Tuesday 23 April, 2019

Adopted Trinidadian man searches for biological parents

30-year-old Richard Sookradge has never met his biological mother, and now is losing hope that he ever will.

Sookradge was adopted when he was just nine days old and said after his adopted parents, Pamela Anne Ramdial Sookradge and Richard Allan Anthony Sookradge, passed away some years ago, he has been searching for any hint of information on his biological parents.

His adopted parents were originally from Laventille then moved to Arima. His adopted mother's last known address was at Upper Pashley Street, Laventille, while his adopted father also had a previous address at 85 Fifth Street, Barataria. 

His search, however, was stalled after learning that his birth mother moved from the last known address which had been recorded by the social welfare worker during the adoption process. There was no known location for his birth father, whose name was added to his certificate about one year later.

Sookradge said he is the only adopted person in Trinidad and Tobago to take this matter to the High Court in an effort to secure his birth certificate and find his biological parents.

“Strangely enough, my adoption is both open and closed. My adopted and biological mothers knew each other but for some reason it was also closed as well (meaning the names of the child’s biological parents remain anonymous).”

Sookradge said once he was adopted, he was given an adoption certificate which serves as national identification but applied to obtain his birth certificate to try to get more information.

“When the child reaches the age of adulthood they can apply for the birth certificate in order to find out who their parents are. As far as I know that’s the only right we have in terms of adoption.”

Sookradge said he went to the office of the Registrar General, the Children’s Authority, the maternity ward at hospitals as well as the magistrate’s court, without success.

“I went to all of these departments in the hope that it opens up information to me but the (Adoption of Children) Act doesn’t make any concessions for this, it’s sealed by law. All of these departments told me I need to get a lawyer and apply through the High Court, which I did last year.”

“I realised that I was the only adopted person in Trinidad and Tobago to ever apply for their birth certificate,” he said.

He said even after consulting with the Children’s Authority and the Registrar General, the High Court judge in the matter due to privacy laws, unless the courts could contact his birth mother and gain her consent to be contacted, there was nothing he could do.

"The thing is my parents have the right of privacy and family life so that basically means that their personal lives are confidential and the only way to access this is from their consent or approval."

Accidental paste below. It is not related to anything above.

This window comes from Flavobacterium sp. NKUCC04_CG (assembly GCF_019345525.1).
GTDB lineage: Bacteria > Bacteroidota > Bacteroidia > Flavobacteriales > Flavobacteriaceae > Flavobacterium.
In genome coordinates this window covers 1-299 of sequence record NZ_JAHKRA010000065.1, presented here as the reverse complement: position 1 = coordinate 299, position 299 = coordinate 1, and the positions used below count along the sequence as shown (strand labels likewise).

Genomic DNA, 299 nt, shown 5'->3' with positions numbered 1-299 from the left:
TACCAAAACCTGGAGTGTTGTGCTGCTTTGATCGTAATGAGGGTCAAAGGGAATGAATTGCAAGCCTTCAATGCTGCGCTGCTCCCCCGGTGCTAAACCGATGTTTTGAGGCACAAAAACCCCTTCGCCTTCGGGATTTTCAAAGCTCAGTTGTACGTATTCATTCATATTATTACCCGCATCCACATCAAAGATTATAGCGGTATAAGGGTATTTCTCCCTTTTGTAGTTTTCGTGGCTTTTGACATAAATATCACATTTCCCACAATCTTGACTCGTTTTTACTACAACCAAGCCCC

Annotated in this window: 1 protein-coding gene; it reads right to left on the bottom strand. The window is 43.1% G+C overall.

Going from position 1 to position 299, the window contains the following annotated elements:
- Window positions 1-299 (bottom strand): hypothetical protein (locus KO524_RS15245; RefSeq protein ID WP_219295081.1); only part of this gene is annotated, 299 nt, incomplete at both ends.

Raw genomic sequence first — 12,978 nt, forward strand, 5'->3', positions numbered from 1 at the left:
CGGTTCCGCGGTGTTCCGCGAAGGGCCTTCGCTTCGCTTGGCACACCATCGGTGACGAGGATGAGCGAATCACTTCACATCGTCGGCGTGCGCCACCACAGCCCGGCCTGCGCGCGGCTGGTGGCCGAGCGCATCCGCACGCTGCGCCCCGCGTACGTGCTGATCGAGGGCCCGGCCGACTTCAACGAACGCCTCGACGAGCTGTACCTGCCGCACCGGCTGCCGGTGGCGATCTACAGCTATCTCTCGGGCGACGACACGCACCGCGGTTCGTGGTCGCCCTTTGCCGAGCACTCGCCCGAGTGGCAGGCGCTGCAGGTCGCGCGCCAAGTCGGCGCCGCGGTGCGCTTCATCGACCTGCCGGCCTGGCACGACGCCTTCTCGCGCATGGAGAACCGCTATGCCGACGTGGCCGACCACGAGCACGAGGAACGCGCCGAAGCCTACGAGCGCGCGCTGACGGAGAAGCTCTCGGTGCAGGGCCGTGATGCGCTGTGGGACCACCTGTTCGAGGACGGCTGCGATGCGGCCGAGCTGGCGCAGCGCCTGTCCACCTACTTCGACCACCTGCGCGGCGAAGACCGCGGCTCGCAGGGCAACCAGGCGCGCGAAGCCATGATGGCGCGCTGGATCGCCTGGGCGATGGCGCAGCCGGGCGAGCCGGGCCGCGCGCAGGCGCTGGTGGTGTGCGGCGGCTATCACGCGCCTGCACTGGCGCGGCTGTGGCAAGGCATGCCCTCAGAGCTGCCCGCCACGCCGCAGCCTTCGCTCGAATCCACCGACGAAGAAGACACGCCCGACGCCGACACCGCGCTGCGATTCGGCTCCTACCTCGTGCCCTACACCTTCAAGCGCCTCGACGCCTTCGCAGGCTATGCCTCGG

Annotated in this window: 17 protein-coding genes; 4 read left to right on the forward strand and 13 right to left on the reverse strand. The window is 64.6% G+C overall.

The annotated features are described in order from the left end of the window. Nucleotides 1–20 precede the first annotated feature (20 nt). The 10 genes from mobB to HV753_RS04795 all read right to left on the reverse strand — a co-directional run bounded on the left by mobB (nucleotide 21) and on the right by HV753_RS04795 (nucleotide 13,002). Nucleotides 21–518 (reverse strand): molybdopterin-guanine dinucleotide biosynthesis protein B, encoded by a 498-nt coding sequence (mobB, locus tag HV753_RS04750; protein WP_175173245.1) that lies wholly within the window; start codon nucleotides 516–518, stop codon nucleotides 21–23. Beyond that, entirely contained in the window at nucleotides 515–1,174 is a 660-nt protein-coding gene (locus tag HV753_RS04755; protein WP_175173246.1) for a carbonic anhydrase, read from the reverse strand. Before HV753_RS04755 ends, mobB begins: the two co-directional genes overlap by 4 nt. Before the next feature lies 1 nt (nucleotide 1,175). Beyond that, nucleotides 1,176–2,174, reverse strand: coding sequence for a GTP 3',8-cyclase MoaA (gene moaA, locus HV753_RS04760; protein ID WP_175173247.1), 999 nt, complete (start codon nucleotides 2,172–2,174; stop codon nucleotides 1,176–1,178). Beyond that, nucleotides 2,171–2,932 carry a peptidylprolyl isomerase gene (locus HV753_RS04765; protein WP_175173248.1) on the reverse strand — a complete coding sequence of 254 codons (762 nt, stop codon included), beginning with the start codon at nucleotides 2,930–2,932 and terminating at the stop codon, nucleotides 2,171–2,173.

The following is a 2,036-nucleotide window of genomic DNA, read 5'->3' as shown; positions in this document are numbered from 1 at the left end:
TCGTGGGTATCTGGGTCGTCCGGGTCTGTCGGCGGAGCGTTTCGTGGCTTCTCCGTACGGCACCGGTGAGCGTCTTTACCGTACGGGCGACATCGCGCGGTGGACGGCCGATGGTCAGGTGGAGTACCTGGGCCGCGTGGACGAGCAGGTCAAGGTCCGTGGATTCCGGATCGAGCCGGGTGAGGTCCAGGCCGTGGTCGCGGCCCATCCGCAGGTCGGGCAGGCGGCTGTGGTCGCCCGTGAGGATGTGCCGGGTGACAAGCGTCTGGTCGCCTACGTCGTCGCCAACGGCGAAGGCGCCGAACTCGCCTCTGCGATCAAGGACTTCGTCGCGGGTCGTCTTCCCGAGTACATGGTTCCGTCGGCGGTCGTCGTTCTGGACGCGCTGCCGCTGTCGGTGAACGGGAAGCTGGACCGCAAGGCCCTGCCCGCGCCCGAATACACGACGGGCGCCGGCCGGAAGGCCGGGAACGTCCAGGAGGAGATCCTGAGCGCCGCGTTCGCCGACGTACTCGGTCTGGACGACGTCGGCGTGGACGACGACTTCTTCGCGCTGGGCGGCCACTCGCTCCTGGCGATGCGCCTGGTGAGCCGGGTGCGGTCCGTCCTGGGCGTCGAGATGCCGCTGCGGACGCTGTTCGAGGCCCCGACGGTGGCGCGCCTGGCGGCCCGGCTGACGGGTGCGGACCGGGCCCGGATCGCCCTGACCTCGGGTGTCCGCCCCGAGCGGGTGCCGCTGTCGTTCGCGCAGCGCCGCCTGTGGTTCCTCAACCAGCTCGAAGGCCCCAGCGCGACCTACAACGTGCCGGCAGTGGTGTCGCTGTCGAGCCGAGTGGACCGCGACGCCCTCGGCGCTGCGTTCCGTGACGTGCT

“Based on the last known address of my mom, she no longer lives at that address and the Children’s Authority and the Registrar General don’t know where she is,” he said.

Sookradge said he longs to one day see his birth parents and, perhaps, have some sort of relationship with them.

“My ideal scenario would be just getting to know them, reaching out to them and hopefully maybe be part of their family again. I don’t want to focus on why they gave me up for adoption.”

“I basically have no family now, I never grew up with siblings, both of my adopted parents are deceased and their relatives don’t talk to me. I’m all alone in the world and I really want to find them and know they can be part of my life, and maybe be a kind of family.”

“Even if they don’t want to be part of my life, at least I’ll know who they are and find some closure,” Sookradge said, who has also sought counselling in order to deal with this challenging experience.

He also lamented the archaic legislation which he said should be updated.

I think it’s because of a lack of information out there. I didn’t know about my rights as an adopted child, it was only when I started digging.”

“I think most people don’t know where to start or what to do. Putting the information out there is really important in terms of what is the process of trying to find your parents and knowing your rights.”

“I think it’s also important that the government updates this legislation because there might be many more out there like me, searching for their biological parents.”

He also took DNA testing to determine his ancestry in the hope that he might find a link to them, however he only found links to distant cousins, not his parents. 

Sookradge has issued a call via social media in the faint hope that someone might have information.

“Even though I’m the first person to do it, if we can bring public awareness about the procedure and to get the government to update the law it could help people in the future,” he said.

Anyone with information is urged to contact Sookradge at Richard.sookradge@gmail.com

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